The World Health Organisation (WHO) urged countries across the Southeast Asia region to continue taking decisive action against Zika virus as two new cases of Zika-related microcephaly were confirmed in Thailand.
“Zika virus infection is a serious threat to the health and well being of a pregnant woman and her unborn child. Countries across the region must continue to strengthen measures aimed at preventing, detecting and responding to Zika virus transmission,” said a WHO Southeast Asian region office (WHO-SEARO) statement here.
According to the organisation, the presence of Zika in Southeast Asia has been documented in recent years, including from Thailand, Indonesia, Maldives and Bangladesh.
“Thai authorities have been active in detecting and responding to Zika. Thailand’s diligence underscores the commitment of health authorities to the health and well being of the Thai public, and provides a positive example to be emulated,” said the statement.
Suggesting correct counselling for regions with active transmission of Zika virus, WHO has recommended safer sex or abstinence for a period of six months for men and women who returned from areas of active transmission, whether they are trying to conceive or not.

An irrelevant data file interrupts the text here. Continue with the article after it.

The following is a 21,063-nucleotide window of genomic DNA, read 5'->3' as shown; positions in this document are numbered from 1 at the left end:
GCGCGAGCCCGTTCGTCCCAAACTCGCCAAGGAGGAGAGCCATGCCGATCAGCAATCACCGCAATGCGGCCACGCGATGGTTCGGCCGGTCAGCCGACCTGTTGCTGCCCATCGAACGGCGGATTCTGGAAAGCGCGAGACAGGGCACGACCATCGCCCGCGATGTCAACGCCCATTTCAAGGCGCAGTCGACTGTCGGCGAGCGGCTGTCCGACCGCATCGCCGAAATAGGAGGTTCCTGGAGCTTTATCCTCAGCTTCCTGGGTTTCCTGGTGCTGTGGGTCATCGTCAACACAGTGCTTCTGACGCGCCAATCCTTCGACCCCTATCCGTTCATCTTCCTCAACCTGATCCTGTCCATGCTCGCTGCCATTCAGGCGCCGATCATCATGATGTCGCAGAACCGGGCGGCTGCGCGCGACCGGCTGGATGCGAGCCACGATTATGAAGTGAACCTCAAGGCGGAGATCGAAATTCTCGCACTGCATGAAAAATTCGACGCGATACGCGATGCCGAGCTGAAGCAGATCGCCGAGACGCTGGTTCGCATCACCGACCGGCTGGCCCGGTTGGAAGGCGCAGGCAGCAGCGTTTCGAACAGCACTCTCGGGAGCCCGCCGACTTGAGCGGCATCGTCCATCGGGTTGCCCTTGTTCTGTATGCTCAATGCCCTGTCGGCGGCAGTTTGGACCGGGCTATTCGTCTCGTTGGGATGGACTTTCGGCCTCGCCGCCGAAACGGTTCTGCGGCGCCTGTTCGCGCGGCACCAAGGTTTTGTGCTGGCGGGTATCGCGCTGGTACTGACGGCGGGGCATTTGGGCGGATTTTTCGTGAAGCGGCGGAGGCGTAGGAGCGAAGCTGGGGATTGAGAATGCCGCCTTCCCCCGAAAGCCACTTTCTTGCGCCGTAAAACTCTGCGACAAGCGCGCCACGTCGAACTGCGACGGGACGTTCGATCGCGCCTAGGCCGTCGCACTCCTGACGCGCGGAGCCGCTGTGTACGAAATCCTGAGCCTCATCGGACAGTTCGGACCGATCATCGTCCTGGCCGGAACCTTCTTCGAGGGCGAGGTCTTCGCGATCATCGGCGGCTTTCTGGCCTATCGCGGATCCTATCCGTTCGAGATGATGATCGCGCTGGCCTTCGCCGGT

The global health organisation said it has been working with countries across the region to strengthen Zika virus and birth defect surveillance, enhance vector surveillance and control, scale-up laboratory capacity and amplify risk communication and community engagement.
“All countries now have the laboratory capacity to conduct Zika virus testing, as well as to assess and identify microcephaly cases,” it said, adding that controlling mosquito population is crucial to diminishing Zika virus transmission, as well as the transmission of other vector-borne diseases such as dengue and chikungunya.
“Alongside government efforts, householders are encouraged to disrupt standing water that can gather in gutters, pot plants and spare or discarded tires and to dispose off household waste in sealed plastic bags,” said the statement.
The organisation has also said that based on available evidence, WHO does not recommend trade or travel restrictions with countries, areas and/or territories with Zika virus transmission.
“Travellers to areas with Zika virus outbreaks should seek up-to-date advice on potential risks and appropriate measures to reduce the possibility of exposure to mosquito bites and sexual transmission of the virus,” the WHO said.
It said that pregnant women should be advised not to travel to areas of ongoing Zika virus transmission.
Pregnant women’s sexual partners living in or returning from areas with Zika virus outbreaks should ensure safer sex or abstain from it for the duration of their partner’s pregnancy.
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